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Born in 1903, Upward’s father was a financially successful Romford doctor. During the early 1920s, Upward was an undergraduate at Corpus Christie College, along with Christopher Isherwood. There, he had become attracted to the Communist Party and had attracted much attention as a creative writer of considerable originality. As undergraduates, he and Isherwood produced manuscript stories about grotesques in fantastic situations, produced entirely for friends to read. His first job after university was as a private tutor in Cornwall but he was still preoccupied with creative writing.
Only one example of the product of some of this undergraduate labour of love was ever aired when, in 1929 the short story, “The Railway Accident”, was permitted to be published by Upward. Much of the output had been, in any case, obscene, or at least would have been thought so at the time. One concerned a brothel for necrophiles!
Upward was to be, in old age, the last survivor of a generation of writers who associated themselves with the progressive left. More firmly than most such writers, Upward began attending meetings of the Communist Party in Bethnal Green in 1931 and was actually a member of the Communist Party for 16 years from 1932. He married Hilda Percival, much to his parents’ disapproval since she had been a Communist Party member since 1930 and came from a relatively poor background, in 1936; they were to remain married for the rest of their lives. Hilda came to left-wing politics after her father, a clerk, had died when she was 12 years old and she had then experienced poverty. Her first job was as a teacher in the Old Kent Road, which was when she became interested in the Communist Party.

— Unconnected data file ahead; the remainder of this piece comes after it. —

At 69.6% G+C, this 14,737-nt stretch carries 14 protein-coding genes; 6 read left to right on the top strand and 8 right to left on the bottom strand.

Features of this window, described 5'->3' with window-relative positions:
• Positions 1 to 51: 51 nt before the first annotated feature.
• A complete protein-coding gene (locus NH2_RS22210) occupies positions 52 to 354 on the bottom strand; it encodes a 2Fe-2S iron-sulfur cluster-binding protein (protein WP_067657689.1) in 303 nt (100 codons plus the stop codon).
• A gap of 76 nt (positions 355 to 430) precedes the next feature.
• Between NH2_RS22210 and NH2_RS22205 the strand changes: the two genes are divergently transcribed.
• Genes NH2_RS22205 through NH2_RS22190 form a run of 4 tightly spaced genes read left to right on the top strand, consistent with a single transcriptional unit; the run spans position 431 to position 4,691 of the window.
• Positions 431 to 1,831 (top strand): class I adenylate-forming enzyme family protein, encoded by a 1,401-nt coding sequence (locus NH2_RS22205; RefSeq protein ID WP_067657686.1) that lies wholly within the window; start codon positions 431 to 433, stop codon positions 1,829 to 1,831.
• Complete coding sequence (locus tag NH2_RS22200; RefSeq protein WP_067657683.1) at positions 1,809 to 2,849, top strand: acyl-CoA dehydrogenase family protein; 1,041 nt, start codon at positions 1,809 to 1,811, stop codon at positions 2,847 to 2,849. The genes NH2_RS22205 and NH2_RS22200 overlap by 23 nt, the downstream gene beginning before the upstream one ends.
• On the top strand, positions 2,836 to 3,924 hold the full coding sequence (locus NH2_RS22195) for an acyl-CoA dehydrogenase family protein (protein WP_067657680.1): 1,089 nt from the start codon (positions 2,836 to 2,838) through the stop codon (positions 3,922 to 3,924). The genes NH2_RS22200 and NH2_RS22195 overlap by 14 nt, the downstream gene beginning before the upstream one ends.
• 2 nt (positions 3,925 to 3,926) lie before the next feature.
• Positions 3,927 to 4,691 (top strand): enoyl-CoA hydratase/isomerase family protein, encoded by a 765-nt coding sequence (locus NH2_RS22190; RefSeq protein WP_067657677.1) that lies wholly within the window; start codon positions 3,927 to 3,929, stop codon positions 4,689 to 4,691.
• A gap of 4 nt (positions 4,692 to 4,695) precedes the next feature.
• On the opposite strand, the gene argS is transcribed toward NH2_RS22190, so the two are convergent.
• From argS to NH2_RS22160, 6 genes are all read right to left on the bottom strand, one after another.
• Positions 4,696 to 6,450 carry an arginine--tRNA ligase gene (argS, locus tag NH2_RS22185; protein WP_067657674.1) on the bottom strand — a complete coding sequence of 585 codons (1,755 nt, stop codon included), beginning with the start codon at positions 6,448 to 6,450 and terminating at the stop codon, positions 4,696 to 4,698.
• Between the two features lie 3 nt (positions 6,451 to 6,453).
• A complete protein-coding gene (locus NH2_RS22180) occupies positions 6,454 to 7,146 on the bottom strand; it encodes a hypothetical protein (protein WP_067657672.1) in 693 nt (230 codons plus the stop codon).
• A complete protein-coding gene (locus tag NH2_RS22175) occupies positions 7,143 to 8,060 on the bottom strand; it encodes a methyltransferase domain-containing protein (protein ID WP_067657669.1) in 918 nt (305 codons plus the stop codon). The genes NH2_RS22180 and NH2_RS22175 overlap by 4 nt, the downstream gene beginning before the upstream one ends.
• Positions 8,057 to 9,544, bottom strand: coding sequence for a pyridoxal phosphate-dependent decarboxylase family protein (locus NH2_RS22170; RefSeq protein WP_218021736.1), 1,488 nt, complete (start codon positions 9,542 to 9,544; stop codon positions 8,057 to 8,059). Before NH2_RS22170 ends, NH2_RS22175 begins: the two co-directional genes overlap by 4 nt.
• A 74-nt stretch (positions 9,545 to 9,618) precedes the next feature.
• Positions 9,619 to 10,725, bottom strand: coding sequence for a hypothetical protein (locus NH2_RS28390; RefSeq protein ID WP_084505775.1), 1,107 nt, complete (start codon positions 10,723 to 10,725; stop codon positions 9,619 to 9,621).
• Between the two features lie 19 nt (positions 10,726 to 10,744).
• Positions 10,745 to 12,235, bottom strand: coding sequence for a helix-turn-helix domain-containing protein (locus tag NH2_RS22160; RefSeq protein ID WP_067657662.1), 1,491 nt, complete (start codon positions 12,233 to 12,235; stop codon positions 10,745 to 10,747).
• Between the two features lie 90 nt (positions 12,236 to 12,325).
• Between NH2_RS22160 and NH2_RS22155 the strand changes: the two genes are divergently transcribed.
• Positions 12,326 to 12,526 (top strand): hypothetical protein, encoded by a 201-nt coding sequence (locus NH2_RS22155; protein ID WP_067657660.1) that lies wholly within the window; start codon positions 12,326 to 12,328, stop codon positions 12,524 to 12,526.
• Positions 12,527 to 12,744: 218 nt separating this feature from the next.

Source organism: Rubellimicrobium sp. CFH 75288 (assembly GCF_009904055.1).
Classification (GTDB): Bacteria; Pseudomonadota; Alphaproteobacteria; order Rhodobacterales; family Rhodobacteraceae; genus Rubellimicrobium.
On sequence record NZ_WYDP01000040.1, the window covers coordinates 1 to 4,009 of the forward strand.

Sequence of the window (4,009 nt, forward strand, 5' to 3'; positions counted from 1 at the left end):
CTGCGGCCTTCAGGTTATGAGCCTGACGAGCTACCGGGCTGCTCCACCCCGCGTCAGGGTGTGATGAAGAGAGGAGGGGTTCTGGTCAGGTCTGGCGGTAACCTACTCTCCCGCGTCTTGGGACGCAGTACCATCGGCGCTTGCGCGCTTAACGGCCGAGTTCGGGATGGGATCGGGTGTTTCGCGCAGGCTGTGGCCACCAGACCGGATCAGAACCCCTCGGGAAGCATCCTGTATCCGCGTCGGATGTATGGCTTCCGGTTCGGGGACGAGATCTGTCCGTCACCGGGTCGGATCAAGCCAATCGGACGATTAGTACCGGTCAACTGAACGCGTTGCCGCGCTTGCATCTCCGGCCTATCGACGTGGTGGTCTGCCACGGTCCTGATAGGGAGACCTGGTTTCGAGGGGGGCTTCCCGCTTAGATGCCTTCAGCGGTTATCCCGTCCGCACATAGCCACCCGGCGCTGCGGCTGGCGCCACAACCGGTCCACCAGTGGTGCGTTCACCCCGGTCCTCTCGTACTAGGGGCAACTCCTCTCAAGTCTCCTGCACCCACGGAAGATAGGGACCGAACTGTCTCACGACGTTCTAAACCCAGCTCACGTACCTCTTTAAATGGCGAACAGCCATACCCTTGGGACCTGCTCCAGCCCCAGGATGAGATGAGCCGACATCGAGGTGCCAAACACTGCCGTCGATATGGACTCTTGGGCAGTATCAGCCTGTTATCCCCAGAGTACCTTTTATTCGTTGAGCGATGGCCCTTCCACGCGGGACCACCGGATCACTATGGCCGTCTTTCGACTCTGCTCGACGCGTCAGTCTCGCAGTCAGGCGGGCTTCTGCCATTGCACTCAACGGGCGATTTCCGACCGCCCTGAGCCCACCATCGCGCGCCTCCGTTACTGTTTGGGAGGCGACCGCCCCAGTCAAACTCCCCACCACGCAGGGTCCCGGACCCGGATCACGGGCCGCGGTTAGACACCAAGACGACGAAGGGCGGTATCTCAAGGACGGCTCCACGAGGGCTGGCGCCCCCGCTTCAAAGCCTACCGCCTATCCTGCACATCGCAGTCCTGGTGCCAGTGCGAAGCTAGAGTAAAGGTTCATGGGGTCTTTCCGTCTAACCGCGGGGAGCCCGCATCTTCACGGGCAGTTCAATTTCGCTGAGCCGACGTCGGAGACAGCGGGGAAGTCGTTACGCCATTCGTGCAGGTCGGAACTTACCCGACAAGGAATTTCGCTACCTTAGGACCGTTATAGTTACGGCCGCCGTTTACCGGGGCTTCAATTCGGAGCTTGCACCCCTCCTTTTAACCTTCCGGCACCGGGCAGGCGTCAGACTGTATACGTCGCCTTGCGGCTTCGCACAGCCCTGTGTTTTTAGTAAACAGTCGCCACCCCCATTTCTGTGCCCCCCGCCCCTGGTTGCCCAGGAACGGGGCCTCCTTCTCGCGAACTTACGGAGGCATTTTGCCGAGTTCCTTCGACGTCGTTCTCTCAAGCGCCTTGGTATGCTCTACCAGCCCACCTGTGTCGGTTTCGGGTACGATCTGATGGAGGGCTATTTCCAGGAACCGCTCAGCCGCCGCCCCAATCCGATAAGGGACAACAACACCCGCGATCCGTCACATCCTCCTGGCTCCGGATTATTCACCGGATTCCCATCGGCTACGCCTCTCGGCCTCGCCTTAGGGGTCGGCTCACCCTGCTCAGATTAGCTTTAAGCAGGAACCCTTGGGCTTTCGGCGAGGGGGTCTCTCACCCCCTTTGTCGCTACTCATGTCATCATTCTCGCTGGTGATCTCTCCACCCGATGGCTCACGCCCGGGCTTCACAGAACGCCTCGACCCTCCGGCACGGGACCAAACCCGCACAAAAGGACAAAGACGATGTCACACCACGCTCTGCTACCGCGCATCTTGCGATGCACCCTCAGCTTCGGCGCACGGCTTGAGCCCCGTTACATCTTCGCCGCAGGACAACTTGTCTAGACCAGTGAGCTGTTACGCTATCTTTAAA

His stories appeared in “New Country”, Penguin’s “New Writing” and, of course, “The Left Review”. Auden, Isherwood and Spender all regarded him as a literary and political mentor.
In 1937, he wrote “Sketch for a Marxist Interpretation of Literature”. In this he now rejected the fantasy writing that he had first made his name with and firmly expressed the view that identification with working class struggle made for more truth in creative writing. The following year, he published his novel, “Journey to the Border”, which illustrated such and approach. On becoming a teacher, he then ceased to produce literary output. He had reached the view that the “dilettante cult of violence, sadism, bestiality and sexual acrobatics” was offensive in an age of the Holocaust, for example.
In the immediate post-war period, along with others, he criticised Harry Pollitt’s “Looking Ahead” for revisionism and the Party leadership for developing into a corrupt elite. Upward was asked to appear before a disciplinary committee and later allowed his membership to lapse; Hilda positively resigned. Edward suffered something of a mental breakdown in this period but returned to his earlier love of writing creatively. In 1958, they both joined CND, whilst Edward’s semi-autobiographical novel, a trilogy beginning with “The Spiral Ascent” was begun in 1962 and completed in 1977. It is, essentially, about the difficulties of being a well-off middle-class intellectual as a member of the Communist Party.
The Upwards lived quietly in Sandown from 1961.
Sources: The Independent Magazine 4th September 1993; Morning Star 27th October 1997